Margot Connop’s artwork on dyscalculia popped up on our Instagram feed and we loved it so much we thought it would be great to get some insight into arts place in the world relating to dyscalculia, so without any further ado here’s the interview with Margot –
Could you tell us a little bit about yourself and the art you have been making recently?
My name is Margot I’m 17 and I was born and raised in Hong Kong but originally from the UK and have been studying in the UK since year 6. I love listening to rock music, tarot cards, growing houseplants, art and I’m a fully out and proud queer person!
I’m currently studying my A levels for art, drama and media so I have been super busy with my coursework. My artwork at the moment is based on the idea of visions and how we as humans perceive the world around us, I’ve been experimenting with video art and moving image which is something I’ve always wanted to do at GCSE.
I started up my art Instagram account recently so I can post my older work and create almost an archive of my past works for the future.
When did you first discover you had dyscalculia?
I discovered my dyscalculia when I was 9 through my diagnosis for dyslexia after my school at the time suspected I had dyslexia because I struggled with classwork and reading.
My parents took me out of school for 3 days for testing, I mean how could any kid not like the idea of missing school! After I got my results back it kind of was like a 3 in 1 deal when I got the full diagnosis, not only did my parents find out I had dyslexia and dyspraxia but out of the 3 learning difficulties dyscalculia was my “worst one”.
Did knowing you have dyscalculia help?
It did, knowing that my difficulties had a name to it rather than me thinking there was something properly wrong with me.
I’ve been lucky that all the schools I have been to have helped me with things like learning support sessions with maths and getting access arrangements for exams.
But my struggles with maths never really left me for example because I failed my maths GCSE I have to retake my maths until I pass and I will do this until I’m 18. Knowing that destroys my confidence because I know that I may never pass it because of how severe my dyscalculia is.
But I have to remember that maths is something I will always struggle with, yet I’m good at loads of other things and for people with dyscalculia, it’s important to remember especially when you’re in any kind of education that your struggles with dealing with dyscalculia are only a small chunk of you as a person, there are things you will soar in and in others, you will have to find a new way to approach it or just good old perseverance.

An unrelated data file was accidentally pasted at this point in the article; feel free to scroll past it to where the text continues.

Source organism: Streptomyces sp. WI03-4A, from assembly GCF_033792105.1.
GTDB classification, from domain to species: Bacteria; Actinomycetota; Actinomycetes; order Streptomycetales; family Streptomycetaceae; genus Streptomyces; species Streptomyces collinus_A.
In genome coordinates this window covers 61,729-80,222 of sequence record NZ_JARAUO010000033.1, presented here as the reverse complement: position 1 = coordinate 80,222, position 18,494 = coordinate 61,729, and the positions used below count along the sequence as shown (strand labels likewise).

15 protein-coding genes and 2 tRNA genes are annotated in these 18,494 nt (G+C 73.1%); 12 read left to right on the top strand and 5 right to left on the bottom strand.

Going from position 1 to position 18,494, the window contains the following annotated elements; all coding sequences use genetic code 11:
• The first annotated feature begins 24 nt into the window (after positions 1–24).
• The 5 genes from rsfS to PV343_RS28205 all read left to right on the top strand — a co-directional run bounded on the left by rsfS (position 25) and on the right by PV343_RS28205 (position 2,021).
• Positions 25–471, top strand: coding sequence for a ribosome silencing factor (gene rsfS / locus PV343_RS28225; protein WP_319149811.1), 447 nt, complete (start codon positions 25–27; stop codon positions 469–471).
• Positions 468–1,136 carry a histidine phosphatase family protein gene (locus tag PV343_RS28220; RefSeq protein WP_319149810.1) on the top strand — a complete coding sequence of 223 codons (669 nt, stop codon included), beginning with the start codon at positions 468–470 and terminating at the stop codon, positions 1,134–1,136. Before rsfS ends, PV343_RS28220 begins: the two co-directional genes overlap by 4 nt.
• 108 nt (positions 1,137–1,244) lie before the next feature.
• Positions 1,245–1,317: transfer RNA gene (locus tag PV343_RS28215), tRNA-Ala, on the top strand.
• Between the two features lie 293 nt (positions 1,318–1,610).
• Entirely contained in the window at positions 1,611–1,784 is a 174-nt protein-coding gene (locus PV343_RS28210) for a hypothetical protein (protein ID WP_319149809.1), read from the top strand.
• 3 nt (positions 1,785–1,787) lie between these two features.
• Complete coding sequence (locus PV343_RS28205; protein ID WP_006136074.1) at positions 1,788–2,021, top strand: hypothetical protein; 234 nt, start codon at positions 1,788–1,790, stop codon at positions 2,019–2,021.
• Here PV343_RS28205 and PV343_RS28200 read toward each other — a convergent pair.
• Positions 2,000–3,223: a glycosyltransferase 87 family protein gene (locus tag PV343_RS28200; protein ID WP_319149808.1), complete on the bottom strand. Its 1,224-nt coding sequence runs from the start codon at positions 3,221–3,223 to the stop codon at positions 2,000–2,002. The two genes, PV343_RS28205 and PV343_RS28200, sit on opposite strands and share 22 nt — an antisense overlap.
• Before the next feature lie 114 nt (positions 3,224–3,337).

For me, all my learning difficulties makes my brain wired differently and unique. I’ve always liked this metaphor which I made up and it describes for me perfectly, think of your brain as a house and in your little brain house you obviously have lights and the light switches would normally be on the sides of the wall but for me, some of my light switches are on the ceiling or on the floor and they work perfectly fine and produce the same amount of light. But they’re just in a different place and the way I understand the information is different to the status quo, it doesn’t mean that my way of accessing information and navigating the world is any less valid than someone who is neurotypical.
What do you think art can do for people with dyscalculia or for the awareness of dyscalculia?
I think art can do wonders for people with dyscalculia because of how it never fully has an answer or a sudden solution unlike doing a maths equation and for me, as a dyscalculic, it gives me comfort and empowers me that I can take this piece of art in any direction I want rather than follow a formula. Plus it’s fun! There is so much freedom to it because art can be anything you want it to be from a career to a hobby.
Art is a way of communication and expression because that can create awareness for dyscalculia and help people understand the experiences that we as dyscalculic people have, that’s what I’ve tried to do with my art piece “Dyscalculia” as a visual way for me to spread awareness about dyscalculia and I hope to inspire people with dyscalculia to talk and to express themselves about their experiences in whatever way.
You’re at an early stage of your art practice, what does the future hold for Margot?
Oooh, I love this question!
I hope to do an art foundation at university and see where it takes me from there because for me art is so open-ended and excitingly diverse!
I definitely want to work in the creative industries whether it is the art industry or the media industry being able to continue my practice in a way that can be beneficial to others for me the way, my practice constantly changes and shifts.
Honestly, I’ve no idea where it could take me because art is everywhere!